The other signature mission from Stone’s days as JPL director is Mars Pathfinder and its little rover, Sojourner, which landed in 1997. Pathfinder served two important functions, he notes: “It was part of learning how to do things on a smaller scale, and how to rove on the surface of Mars — because you’re unlikely to land on the most interesting location.” Sojourner’s mobility became the template for the successor Mars rovers: Spirit, Opportunity, Curiosity and the upcoming Mars 2020. Stone points out that Pathfinder was also the first NASA mission that became an Internet sensation. “For the first time, it was possible for the public to engage whenever they wanted to,” he says.
Stone stepped down from JPL in 2001, but his touch remains in the current cadence of Mars exploration, alternating between big-budget missions like Curiosity and smaller ones like the MAVEN orbiter, which studies the Martian atmosphere.
To the Edge and Beyond
Once Stone was free of his director’s duties at JPL, he could again focus on the Voyager probes, both now headed inexorably to interstellar space. Their targets were no longer planets but the particles and fields that define the sun’s outer environment. Ever since the 1990s, team scientists had been waiting to reach the termination shock — the boundary that Stone modeled for me in his sink, where the 250-mile-per-second solar wind plows into interstellar material moving less than a tenth as fast. The sudden slowdown should be accompanied by a distinctive pattern of radio signals and particle flows, but detecting it was no simple matter.
As the faster of the two probes, Voyager 1 was poised to reach interstellar space first, but its instrument for measuring the solar wind had stopped functioning in 1980. That forced Stone and his colleagues to rely on indirect evidence, leading to a difficult series of efforts to determine when the craft had truly crossed over.
According to Stone, Voyager 1 reached the termination shock in December 2004, at a distance of 9 billion miles from Earth. Voyager 2, pointing almost 90 degrees away from its twin, hit the shock in 2007 at a distance of just under 8 billion miles. Evidently the sun’s outer boundary layer is lopsided. Piling on the confusion, the termination shock still doesn’t qualify as true interstellar space because it is thoroughly blended with the solar wind. Stone watched over the readings from the Voyagers’ remaining five active instruments, waiting for the momentous entry into the undiluted interstellar flow. And waiting some more.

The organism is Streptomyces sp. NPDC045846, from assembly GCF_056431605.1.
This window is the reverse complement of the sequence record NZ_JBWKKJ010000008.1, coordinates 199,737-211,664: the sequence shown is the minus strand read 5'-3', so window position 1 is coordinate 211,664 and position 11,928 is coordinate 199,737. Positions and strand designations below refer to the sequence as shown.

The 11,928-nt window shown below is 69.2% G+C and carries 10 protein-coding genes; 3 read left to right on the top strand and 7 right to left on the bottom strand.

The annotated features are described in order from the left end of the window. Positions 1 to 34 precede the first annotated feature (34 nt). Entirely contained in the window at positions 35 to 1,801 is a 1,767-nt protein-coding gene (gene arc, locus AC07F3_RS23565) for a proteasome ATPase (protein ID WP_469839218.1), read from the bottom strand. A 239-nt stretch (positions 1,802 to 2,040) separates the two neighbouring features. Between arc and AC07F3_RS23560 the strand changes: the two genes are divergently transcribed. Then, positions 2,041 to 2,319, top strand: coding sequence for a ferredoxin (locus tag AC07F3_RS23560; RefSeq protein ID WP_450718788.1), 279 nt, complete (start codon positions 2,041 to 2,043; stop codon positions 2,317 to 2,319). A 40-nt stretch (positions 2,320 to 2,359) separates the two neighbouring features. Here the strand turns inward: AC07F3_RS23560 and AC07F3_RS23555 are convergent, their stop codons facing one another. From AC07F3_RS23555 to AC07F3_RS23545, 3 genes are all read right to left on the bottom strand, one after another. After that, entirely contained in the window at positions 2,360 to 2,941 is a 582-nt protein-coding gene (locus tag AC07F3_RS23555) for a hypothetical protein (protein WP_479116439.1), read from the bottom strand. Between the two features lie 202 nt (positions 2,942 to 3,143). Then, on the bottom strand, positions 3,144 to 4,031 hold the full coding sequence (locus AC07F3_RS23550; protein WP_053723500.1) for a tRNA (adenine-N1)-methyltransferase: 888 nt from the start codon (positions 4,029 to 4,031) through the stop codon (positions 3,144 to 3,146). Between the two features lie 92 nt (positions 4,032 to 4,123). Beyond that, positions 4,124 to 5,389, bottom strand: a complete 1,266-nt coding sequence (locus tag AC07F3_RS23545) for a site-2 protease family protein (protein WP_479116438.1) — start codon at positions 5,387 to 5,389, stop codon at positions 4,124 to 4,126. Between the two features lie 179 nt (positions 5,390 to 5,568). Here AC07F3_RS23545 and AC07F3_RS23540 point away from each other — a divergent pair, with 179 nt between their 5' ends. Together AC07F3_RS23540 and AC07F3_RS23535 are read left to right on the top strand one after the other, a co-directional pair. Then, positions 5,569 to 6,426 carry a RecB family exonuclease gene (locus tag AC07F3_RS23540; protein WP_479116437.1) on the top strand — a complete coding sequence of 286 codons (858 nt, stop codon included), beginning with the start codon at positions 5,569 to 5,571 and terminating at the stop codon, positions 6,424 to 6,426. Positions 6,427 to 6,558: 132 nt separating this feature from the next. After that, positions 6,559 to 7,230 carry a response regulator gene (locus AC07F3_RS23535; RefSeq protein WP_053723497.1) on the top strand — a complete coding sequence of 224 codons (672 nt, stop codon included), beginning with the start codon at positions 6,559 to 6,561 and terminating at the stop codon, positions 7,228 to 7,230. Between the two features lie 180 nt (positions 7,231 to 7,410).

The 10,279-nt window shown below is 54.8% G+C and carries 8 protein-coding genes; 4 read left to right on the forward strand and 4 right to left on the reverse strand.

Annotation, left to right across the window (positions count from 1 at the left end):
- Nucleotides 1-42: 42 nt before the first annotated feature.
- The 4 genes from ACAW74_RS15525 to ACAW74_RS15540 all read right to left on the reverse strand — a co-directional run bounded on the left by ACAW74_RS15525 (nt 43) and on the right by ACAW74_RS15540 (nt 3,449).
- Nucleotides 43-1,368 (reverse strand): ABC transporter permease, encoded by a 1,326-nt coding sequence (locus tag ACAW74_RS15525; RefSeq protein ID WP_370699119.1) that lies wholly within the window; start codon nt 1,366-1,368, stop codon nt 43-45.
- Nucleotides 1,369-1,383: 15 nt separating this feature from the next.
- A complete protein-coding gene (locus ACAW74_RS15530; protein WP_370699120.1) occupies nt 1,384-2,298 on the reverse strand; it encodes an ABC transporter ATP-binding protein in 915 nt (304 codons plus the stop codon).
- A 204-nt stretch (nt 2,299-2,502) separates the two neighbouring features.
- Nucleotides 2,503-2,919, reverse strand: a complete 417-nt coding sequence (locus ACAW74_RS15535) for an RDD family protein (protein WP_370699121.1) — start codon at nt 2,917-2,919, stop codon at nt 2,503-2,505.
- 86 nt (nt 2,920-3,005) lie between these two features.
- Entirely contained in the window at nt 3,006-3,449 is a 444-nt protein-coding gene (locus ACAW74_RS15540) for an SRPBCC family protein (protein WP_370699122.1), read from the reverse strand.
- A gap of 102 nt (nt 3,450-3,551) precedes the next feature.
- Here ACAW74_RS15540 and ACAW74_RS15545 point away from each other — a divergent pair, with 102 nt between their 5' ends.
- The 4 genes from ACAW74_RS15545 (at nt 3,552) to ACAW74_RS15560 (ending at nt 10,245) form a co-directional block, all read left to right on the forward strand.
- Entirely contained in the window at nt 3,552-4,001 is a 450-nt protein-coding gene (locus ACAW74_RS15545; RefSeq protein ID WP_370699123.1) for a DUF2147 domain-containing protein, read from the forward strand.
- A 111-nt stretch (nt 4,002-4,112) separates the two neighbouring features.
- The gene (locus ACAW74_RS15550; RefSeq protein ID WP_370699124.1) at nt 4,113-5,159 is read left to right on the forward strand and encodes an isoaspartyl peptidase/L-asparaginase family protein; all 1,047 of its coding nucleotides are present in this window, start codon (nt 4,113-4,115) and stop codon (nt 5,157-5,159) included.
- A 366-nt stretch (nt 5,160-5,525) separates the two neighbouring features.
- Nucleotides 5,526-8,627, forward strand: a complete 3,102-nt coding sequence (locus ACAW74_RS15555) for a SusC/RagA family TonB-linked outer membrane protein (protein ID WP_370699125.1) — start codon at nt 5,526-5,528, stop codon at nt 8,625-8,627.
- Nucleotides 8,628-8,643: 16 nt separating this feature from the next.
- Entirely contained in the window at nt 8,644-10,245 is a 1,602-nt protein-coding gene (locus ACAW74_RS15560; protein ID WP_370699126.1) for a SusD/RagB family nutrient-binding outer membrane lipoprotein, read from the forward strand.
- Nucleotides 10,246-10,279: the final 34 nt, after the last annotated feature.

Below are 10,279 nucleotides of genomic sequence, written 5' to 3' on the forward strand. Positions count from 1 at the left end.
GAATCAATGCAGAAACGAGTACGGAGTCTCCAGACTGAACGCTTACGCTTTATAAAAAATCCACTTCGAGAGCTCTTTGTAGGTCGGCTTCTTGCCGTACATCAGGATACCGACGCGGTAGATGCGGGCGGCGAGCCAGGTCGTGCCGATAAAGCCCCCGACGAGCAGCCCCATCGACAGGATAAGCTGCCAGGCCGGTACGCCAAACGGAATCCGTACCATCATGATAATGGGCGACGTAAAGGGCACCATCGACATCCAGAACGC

At long last, in 2013 all the data were in, all the disputes were settled. Voyager 1 officially entered interstellar space on Aug. 25, 2012. Let that stand as the day humans became an interstellar species.
It’s hard to imagine a more extreme territory to conquer, but Stone sounds as restless as ever. “We’re outside, but we’re still not out in pristine interstellar wind. We’re just barely into interstellar space,” he says. “And we don’t actually leave the solar system for another roughly 40,000 years.” He means that the sun’s gravitational influence extends far beyond the solar bubble, all the way to the edge of the Oort Cloud some 9 trillion miles away — and Voyager 1 won’t get there for 400 more centuries.
For a moment Stone seems frustrated, but a moment later he’s eagerly discussing his next projects: He is helping to build the world’s largest telescope, which will scrutinize distant galaxies, and serving as adviser on a space probe that will dive closer to the sun than ever before. After 56 years, Stone is still working full time, seeking out frontiers as methodically as ever.
No plans to retire, then? He offers a half-quizzical, half-smiling look. “My job is my relaxation, really. I’m very lucky.”